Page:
By Honey Langcaster-James, leading psychologist
No matter how old you are and what your life circumstances are, it’s never too late to boost your skills and learn new things.
Learning throughout life can actually be especially rewarding because you tend to learn about things you enjoy and find naturally interesting, rather than what you think you need to know for a qualification, as people do when they’re younger.
Learning at any age can be most beneficial when you do so regularly, so here are my top tips to get you started and help you get into lifelong learning habits in 2021:
Make learning time a priority
Set aside at least one hour per week for your ‘Learning Time’ and make this a priority that actually appears in your calendar and which your family knows about. By doing this, you protect the time you need, and it won’t get overtaken by the busyness of everyday life.
Blocking in a certain amount of time for learning a new skill means that you’ll never get to the end of a week and realise you’ve forgotten to do it.
Develop a learning routine
By keeping your learning time regular, such as by picking the same time and same day each week, it becomes easier to adopt into your lifestyle as a habit.
That way, it will become just a routine part of your typical activities and, after a while, you won’t think about why you’re doing it or find it hard to commit to because it will just be ‘what you do’.
Make sure to work the new routine into your current one, rather than shifting everything around and creating a confusing new schedule. It’ll be more likely to stick.
Follow your interests
Lifelong learning of new skills can benefit your health and wellbeing and your overall brain functioning.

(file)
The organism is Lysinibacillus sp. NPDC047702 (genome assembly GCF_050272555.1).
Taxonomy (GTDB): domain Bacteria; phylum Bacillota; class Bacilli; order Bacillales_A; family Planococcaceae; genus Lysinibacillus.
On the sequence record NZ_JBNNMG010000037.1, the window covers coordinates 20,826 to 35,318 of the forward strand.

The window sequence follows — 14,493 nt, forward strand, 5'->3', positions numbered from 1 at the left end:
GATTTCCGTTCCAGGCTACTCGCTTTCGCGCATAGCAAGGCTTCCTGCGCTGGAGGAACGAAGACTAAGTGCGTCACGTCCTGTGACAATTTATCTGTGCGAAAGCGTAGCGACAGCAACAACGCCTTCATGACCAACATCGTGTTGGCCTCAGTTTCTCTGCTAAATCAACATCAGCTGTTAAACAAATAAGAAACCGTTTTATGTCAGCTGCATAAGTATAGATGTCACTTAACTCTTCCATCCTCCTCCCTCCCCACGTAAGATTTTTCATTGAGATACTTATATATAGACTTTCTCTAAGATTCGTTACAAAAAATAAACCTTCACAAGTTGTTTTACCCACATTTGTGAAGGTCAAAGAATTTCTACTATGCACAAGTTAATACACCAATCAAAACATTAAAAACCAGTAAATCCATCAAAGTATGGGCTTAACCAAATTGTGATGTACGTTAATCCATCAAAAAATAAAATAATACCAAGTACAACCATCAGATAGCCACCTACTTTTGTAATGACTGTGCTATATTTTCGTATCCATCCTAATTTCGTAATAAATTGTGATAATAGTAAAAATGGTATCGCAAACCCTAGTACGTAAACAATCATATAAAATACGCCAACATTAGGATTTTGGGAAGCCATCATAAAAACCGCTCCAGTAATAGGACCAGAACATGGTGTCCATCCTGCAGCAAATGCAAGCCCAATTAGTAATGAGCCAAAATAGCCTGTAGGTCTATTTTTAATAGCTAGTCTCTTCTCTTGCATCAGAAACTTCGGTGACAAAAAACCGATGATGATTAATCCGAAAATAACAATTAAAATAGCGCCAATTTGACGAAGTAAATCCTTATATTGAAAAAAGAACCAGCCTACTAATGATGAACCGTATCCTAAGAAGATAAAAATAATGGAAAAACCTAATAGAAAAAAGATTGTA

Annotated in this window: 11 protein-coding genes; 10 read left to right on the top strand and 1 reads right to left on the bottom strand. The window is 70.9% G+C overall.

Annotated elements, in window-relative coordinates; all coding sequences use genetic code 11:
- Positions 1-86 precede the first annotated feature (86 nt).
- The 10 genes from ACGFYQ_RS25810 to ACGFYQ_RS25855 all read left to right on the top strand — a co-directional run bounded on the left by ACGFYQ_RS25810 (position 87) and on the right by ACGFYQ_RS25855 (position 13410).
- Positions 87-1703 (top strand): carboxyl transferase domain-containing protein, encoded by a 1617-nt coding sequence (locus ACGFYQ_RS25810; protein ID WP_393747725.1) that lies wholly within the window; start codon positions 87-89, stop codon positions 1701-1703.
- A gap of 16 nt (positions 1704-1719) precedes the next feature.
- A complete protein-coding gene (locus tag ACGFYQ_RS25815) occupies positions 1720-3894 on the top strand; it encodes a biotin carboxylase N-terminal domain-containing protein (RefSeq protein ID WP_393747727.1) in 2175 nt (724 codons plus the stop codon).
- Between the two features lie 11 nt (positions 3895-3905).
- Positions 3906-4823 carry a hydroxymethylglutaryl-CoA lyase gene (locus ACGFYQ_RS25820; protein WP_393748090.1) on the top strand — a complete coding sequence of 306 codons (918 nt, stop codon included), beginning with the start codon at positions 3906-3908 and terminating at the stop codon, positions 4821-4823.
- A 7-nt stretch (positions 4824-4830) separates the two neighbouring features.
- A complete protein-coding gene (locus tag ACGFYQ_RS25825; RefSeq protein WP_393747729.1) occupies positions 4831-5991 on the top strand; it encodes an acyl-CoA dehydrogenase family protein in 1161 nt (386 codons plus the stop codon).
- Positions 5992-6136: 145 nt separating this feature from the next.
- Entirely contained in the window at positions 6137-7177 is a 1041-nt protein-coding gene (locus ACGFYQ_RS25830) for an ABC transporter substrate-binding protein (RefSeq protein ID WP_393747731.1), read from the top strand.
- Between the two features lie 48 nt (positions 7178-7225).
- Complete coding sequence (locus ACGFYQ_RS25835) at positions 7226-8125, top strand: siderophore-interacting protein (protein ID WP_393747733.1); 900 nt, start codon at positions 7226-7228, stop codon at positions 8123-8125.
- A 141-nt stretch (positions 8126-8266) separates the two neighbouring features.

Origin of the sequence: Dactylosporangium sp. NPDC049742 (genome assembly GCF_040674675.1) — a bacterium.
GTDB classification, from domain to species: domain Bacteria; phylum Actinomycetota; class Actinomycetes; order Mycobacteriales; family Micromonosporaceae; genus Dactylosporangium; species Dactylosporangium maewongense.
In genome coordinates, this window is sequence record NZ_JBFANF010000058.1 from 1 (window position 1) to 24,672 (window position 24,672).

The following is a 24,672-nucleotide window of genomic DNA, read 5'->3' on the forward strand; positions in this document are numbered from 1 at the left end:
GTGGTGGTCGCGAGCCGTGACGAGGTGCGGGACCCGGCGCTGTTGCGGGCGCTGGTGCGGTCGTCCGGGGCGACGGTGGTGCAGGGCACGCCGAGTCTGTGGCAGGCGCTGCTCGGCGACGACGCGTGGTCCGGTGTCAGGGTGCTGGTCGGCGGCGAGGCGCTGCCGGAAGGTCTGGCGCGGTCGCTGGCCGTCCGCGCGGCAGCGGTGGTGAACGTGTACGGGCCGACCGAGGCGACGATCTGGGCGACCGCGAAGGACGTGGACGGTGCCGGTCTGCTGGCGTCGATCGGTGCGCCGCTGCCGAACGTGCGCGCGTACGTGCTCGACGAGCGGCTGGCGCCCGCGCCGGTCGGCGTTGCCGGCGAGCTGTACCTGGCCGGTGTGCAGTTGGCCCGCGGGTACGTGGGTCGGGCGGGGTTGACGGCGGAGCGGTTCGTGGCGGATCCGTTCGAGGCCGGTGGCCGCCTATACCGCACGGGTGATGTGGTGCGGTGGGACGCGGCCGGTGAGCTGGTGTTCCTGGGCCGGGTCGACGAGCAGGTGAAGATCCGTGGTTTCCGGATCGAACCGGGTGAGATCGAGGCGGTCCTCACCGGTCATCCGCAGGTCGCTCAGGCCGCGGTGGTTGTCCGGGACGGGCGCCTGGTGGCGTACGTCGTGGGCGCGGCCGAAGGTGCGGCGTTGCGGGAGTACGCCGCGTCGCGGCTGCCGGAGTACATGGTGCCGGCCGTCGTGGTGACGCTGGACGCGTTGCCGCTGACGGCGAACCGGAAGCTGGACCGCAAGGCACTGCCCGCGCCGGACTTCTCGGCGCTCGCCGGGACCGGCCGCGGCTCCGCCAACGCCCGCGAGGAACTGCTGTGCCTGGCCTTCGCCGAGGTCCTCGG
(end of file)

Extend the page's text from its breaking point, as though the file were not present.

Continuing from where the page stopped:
Choose something you enjoy, that interests you, and that you would actually like to know more about. You’ll find it naturally far more motivating.
Take a free online course
By taking a free online course from The Skills Toolkit, you can easily integrate your learning routine into your everyday life, and you can also try different things to find out what you like.
All the courses have been chosen based on the skills employers need, so you’ll know you’re investing time in something that could benefit you in your current or future job.
You can learn without it costing you a penny, you can learn from anywhere, and you can even learn while sitting in your pyjamas if you wish!
Pick a skill, any skill
To get yourself started, just pick any skill at all to sample a lesson or two. You don’t have to commit straight away, you can figure out what you like and what you don’t.
With The Skills Toolkit, you can dip in and out of your chosen course in your own time and at your own pace, or even take a few different courses at the same time.
Often, it is indecisiveness that holds people back from getting started, so just pick anything at first, and then change if you wish at a later date.
Find a time that works for you
We have individual differences and personalities, so work with what’s right for you.
If you feel most motivated in the morning, perhaps do an online class or module with breakfast before work on a Monday to start your week feeling extra productive.
If you’re a night owl, perhaps an hour focussed on online learning in the evening would be best for you.
Set yourself goals
Having a goal to strive towards can be a good way to stay motivated and get a natural sense of reward from your learning.
Learning a new language for example can be fun, but it can be even more fun if you do so because you want to take a trip and use your new vocabulary abroad.
The same applies to learning new skills to boost your CV or work towards a promotion at work – taking short online courses could even inspire you to go on to take a qualification or look for a job in an entirely new area.
The Skills Toolkit – which aims to help boost the UK economy as it recovers from the impact of Covid-19 as part of the Government’s Plan for Jobs – features more than 70 high-quality, online courses designed by some of the nation’s top employers and educational institutions including Amazon Web Services, FutureLearn, Lloyds Bank, LinkedIn Learning and Microsoft and The Open University. Learn more here.
Honey Langcaster-James, leading psychologist